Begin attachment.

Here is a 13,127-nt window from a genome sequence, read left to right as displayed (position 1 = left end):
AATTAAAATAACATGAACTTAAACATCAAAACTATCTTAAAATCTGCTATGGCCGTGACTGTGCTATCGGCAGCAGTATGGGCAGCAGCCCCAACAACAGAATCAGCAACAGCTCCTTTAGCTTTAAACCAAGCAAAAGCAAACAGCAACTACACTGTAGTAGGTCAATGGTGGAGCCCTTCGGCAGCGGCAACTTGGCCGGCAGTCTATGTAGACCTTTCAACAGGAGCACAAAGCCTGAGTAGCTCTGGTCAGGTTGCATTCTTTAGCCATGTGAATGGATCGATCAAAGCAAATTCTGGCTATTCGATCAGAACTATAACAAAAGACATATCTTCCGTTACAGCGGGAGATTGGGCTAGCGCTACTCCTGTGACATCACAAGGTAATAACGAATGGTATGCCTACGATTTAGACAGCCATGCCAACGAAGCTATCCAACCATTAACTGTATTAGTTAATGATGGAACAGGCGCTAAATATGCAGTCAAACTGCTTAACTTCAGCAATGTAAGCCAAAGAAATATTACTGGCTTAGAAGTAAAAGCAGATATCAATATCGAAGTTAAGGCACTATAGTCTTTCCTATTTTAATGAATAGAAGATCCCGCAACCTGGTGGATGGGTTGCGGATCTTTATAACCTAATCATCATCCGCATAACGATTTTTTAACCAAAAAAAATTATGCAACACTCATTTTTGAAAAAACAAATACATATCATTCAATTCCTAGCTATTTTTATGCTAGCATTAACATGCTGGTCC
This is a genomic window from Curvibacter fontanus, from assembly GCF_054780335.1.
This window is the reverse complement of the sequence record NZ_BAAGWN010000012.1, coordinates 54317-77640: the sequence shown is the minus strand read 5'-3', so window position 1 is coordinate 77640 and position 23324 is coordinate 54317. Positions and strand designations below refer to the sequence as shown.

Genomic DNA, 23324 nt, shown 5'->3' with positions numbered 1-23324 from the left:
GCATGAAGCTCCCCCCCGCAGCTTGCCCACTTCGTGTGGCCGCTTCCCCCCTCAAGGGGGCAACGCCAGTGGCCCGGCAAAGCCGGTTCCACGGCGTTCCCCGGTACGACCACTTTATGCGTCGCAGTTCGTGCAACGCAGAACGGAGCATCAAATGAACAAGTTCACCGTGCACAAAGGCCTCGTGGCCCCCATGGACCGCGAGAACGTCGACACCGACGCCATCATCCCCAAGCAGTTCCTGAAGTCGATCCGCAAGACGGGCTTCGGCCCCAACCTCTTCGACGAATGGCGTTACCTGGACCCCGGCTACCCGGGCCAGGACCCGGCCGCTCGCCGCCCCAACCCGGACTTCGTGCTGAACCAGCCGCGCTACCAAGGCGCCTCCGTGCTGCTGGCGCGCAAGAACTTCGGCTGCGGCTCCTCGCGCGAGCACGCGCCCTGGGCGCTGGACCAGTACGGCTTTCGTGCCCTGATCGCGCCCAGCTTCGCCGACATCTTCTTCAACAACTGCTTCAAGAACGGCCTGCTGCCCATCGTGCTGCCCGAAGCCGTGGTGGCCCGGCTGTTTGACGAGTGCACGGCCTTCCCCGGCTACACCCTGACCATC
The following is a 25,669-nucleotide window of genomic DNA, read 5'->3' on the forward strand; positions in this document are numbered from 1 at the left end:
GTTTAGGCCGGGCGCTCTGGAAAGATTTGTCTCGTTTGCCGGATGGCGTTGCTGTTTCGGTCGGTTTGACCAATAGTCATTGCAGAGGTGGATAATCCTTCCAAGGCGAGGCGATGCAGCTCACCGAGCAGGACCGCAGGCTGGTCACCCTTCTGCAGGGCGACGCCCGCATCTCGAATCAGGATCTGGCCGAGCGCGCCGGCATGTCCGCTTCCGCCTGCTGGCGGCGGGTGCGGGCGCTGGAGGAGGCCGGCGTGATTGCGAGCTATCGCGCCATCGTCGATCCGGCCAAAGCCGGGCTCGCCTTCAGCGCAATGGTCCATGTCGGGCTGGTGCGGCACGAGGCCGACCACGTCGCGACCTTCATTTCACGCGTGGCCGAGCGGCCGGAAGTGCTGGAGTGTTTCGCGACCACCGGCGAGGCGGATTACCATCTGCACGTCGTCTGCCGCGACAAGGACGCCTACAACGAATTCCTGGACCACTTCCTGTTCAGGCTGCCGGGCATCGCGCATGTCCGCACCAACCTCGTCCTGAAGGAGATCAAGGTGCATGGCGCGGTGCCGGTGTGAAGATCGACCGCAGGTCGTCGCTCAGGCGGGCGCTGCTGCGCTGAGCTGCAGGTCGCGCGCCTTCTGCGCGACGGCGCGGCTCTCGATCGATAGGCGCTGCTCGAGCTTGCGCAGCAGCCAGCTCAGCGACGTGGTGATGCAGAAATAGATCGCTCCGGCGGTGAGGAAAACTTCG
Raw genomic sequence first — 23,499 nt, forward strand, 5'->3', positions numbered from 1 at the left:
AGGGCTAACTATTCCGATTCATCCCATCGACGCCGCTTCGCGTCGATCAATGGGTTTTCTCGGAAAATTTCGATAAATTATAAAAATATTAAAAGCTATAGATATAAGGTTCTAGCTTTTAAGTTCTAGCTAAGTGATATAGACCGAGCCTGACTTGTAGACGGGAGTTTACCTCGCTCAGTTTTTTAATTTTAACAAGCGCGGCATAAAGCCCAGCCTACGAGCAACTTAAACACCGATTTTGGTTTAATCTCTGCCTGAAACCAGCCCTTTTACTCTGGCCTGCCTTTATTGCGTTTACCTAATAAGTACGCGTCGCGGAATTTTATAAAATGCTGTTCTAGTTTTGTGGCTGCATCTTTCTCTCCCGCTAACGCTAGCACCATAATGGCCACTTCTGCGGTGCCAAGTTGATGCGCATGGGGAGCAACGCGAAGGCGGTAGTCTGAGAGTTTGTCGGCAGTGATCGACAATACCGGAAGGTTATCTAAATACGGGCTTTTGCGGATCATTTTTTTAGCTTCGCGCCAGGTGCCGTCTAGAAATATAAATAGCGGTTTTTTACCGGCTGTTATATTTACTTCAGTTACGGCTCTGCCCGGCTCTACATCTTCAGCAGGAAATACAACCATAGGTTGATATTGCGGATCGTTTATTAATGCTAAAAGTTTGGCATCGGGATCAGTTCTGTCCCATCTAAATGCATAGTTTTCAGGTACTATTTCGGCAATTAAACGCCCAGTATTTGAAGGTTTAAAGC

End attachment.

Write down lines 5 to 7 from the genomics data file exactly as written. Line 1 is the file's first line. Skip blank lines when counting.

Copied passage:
Genomic DNA, 23324 nt, shown 5'->3' with positions numbered 1-23324 from the left:
GCATGAAGCTCCCCCCCGCAGCTTGCCCACTTCGTGTGGCCGCTTCCCCCCTCAAGGGGGCAACGCCAGTGGCCCGGCAAAGCCGGTTCCACGGCGTTCCCCGGTACGACCACTTTATGCGTCGCAGTTCGTGCAACGCAGAACGGAGCATCAAATGAACAAGTTCACCGTGCACAAAGGCCTCGTGGCCCCCATGGACCGCGAGAACGTCGACACCGACGCCATCATCCCCAAGCAGTTCCTGAAGTCGATCCGCAAGACGGGCTTCGGCCCCAACCTCTTCGACGAATGGCGTTACCTGGACCCCGGCTACCCGGGCCAGGACCCGGCCGCTCGCCGCCCCAACCCGGACTTCGTGCTGAACCAGCCGCGCTACCAAGGCGCCTCCGTGCTGCTGGCGCGCAAGAACTTCGGCTGCGGCTCCTCGCGCGAGCACGCGCCCTGGGCGCTGGACCAGTACGGCTTTCGTGCCCTGATCGCGCCCAGCTTCGCCGACATCTTCTTCAACAACTGCTTCAAGAACGGCCTGCTGCCCATCGTGCTGCCCGAAGCCGTGGTGGCCCGGCTGTTTGACGAGTGCACGGCCTTCCCCGGCTACACCCTGACCATC
The following is a 25,669-nucleotide window of genomic DNA, read 5'->3' on the forward strand; positions in this document are numbered from 1 at the left end: